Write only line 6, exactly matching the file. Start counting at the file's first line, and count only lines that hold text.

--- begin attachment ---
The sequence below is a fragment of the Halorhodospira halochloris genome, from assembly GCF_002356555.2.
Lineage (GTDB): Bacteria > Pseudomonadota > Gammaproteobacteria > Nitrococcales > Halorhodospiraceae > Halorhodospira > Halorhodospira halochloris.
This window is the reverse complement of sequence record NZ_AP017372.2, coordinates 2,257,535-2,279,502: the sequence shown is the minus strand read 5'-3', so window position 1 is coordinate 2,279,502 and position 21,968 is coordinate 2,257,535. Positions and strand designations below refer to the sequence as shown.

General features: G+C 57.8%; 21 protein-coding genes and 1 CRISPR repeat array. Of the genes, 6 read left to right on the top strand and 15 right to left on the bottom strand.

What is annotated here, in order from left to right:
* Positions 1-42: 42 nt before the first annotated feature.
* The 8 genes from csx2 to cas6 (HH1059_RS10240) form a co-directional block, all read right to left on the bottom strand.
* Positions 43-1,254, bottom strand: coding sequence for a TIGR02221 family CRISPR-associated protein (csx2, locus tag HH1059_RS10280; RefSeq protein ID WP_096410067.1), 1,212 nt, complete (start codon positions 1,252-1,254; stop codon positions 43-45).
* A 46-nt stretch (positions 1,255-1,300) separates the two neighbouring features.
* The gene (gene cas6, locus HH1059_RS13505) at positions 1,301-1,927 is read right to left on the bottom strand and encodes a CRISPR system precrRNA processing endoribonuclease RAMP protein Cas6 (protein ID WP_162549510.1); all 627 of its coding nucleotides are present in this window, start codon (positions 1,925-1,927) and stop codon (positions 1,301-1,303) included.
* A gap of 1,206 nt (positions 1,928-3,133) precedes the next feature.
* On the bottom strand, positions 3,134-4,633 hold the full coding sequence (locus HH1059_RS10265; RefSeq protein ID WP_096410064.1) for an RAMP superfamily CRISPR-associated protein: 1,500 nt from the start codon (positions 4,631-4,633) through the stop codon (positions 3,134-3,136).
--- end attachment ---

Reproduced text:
* Positions 1-42: 42 nt before the first annotated feature.